Discovering the transcriptional network controlling flocculation in Candida albicans
Gabriel Viramontes, Craig. L. Ennis, & Clarissa J. Nobile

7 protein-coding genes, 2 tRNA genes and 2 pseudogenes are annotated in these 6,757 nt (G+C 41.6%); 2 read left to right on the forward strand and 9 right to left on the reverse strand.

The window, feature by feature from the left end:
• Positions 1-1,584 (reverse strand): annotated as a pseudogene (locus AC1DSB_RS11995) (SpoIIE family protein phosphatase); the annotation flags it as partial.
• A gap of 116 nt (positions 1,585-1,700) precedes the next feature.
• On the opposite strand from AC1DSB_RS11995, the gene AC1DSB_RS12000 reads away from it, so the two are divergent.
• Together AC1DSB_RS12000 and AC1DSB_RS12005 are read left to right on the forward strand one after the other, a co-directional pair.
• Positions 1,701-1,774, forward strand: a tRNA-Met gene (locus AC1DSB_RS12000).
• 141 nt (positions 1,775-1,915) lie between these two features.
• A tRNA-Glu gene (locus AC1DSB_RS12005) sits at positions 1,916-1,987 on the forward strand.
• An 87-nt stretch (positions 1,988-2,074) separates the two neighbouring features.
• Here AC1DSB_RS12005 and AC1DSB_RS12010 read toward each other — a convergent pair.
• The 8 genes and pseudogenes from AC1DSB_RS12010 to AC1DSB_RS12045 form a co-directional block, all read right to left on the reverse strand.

Candida albicans is a commensal of the human microbiota and is also the most common human fungal pathogen. Changes to the host immune system, pH, and resident microbiota can lead to C. albicans overgrowth, causing life-threatening disseminated infections. Caspofungin acetate is frequently used to treat invasive Candida infections in the clinic. Interestingly, C. albicans yeast cells flocculate, i.e. they tightly adhere to one another, in response to caspofungin treatment. These adhered cells form structures akin to biofilms, surface attached microbial communities surrounded by extracellular matrices. We identified nine transcription factors (TFs) controlling caspofungin-induced flocculation in C. albicans, several of which are known to also regulate biofilm development. We hypothesize that genes regulated by these TFs may be functionally relevant to both flocculation and biofilm development. We compared our caspofungin treated and non-treated wildtype C. albicans cells using RNA sequencing and identified twenty-five highly upregulated genes that we hypothesize are involved in 1) cellular responses to caspofungin 2) flocculation, and/or 3) biofilm development. Using CRISPR/Cas9 genome editing, we will delete each of these twenty-five genes that we will test for alterations in flocculation and biofilm development. In addition, using Gene Ontology analysis, we will identify which categories of biological functions our genes of interest are most associated with. Together, this work will illuminate the regulatory mechanisms and downstream effectors contributing to flocculation and may identify novel mediators of biofilm development and caspofungin resistance or tolerance.
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